They lay their eggs in other birds’ nests, and unlike other crow species, the Asian koel chick isn’t aggressive to its foster siblings. They feed on crows’ eggs, a significant burden on crow reproduction.
You can hear Asian koels in Hong Kong by hearing their loud, distinctive call. These birds breed about every three months of the year, roughly following the same breeding cycle as house crows.
Their shrill, incessant call reminds people of spring, and is an interesting way to identify the species. The bird’s call is so loud and distinct, it can be heard for hours. If you’re lucky, you can catch a glimpse of one of these birds in the wild!
The call of the Asian koel heralds the arrival of migratory birds. The city is a popular stopover for migratory birds, and during their migration season, exotic birds migrate to the island.
Unlike native koels, most Hong Kong residents don’t recognize the bird’s diversity. The piercing song and startling crimson eyes make the koel an unmistakable part of the landscape.
The ecologically diverse group of honeyeaters includes a variety of species. The smallest species, the Myzomela, are only nine centimeters long.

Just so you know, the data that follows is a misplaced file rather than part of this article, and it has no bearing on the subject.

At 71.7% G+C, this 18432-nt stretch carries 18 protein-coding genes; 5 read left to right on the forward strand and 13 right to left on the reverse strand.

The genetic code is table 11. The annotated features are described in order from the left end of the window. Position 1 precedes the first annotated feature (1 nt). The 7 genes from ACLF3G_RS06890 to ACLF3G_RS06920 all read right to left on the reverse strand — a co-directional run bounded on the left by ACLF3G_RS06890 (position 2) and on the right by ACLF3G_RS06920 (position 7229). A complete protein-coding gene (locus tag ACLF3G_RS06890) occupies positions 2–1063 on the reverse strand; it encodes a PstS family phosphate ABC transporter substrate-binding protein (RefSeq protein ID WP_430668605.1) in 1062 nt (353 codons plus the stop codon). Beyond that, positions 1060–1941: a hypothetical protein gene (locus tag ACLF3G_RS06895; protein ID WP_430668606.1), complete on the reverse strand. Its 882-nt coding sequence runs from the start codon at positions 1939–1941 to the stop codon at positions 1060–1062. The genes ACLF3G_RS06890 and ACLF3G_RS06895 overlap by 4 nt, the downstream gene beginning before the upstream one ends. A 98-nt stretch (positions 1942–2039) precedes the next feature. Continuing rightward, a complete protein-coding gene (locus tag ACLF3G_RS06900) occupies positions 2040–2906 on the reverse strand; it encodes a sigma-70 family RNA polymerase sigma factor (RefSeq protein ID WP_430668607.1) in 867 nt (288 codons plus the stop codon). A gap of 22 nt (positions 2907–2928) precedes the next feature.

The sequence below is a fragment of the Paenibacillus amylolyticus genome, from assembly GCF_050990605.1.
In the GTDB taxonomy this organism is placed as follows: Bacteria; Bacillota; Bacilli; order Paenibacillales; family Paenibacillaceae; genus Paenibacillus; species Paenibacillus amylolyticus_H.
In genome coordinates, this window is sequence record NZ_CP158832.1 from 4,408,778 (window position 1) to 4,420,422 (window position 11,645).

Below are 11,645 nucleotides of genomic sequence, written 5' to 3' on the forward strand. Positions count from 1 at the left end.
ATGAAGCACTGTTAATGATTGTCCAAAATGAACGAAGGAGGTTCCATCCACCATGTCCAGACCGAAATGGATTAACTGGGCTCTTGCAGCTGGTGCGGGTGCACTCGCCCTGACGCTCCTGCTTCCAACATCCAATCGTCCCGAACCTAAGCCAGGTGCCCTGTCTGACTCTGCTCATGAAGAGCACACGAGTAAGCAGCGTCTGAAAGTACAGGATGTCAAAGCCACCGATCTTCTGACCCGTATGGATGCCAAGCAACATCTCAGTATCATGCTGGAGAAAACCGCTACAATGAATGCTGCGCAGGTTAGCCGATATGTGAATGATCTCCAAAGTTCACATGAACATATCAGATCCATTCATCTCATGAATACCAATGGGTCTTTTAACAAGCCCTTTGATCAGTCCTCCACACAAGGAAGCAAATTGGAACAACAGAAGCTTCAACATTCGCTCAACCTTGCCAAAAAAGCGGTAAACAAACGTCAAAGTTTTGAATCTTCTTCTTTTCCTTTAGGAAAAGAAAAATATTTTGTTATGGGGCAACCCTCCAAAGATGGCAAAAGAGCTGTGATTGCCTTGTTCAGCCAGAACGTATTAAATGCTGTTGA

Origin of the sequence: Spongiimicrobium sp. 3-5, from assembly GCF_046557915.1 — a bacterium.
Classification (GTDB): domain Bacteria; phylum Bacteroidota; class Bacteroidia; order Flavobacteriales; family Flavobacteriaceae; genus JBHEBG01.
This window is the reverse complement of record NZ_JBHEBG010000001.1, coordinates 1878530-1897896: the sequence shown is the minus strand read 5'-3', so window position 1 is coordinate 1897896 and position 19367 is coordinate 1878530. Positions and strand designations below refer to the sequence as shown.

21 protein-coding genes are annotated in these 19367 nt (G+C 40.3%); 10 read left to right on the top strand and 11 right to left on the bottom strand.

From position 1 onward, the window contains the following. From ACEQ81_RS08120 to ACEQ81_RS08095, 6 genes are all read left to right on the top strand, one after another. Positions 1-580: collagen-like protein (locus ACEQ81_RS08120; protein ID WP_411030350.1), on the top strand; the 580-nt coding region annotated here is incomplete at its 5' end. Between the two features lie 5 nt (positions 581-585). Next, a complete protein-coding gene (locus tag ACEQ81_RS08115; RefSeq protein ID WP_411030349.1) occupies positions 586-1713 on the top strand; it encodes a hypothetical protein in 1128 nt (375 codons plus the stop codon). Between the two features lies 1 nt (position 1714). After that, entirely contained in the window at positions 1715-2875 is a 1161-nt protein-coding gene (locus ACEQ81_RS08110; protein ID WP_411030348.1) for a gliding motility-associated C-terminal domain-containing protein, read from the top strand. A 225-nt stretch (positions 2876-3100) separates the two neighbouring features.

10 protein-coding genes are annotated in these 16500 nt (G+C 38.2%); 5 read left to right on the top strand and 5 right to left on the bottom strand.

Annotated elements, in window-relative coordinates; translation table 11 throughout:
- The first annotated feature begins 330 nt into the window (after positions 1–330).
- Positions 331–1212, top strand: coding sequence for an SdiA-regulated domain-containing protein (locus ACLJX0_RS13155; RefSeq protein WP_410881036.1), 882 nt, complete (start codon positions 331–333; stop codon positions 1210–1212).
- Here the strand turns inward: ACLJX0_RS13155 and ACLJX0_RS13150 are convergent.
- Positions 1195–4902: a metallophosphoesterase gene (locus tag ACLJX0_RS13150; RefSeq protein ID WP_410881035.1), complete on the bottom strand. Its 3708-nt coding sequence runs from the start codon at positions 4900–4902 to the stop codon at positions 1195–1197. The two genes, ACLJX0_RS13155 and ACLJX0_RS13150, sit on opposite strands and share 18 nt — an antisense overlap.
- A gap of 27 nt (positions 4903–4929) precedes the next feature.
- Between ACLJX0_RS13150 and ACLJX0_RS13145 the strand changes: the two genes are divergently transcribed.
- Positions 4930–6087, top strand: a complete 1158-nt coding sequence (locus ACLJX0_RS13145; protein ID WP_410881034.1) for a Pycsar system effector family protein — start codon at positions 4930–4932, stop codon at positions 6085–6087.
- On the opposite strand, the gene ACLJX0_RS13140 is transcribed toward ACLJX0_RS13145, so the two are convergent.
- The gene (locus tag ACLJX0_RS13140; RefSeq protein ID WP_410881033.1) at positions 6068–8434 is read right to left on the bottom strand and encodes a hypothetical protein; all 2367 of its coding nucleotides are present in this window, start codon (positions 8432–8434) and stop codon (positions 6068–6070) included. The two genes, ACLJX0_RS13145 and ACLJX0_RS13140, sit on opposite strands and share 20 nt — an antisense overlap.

The largest species, the yellow wattlebird Anthochaera paradoxa (Daudin), measures fifty centimeters. These birds occur in nearly every habitat type of the region and are recognizable by their bright yellow bodies and brush-tip tongues. Their diet is mostly comprised of nectar.
Nesting habits vary widely between species. In temperate and tropical regions, the number of eggs in each clutch can be as low as one or as large as four. Male participation in rearing differs from species to species.
Species may migrate in response to changes in local abundance. Honeyeaters are classified in the phylum Chordata, subphylum Vertebrata, class Aves, order Passerformes, and family Meliphagidae.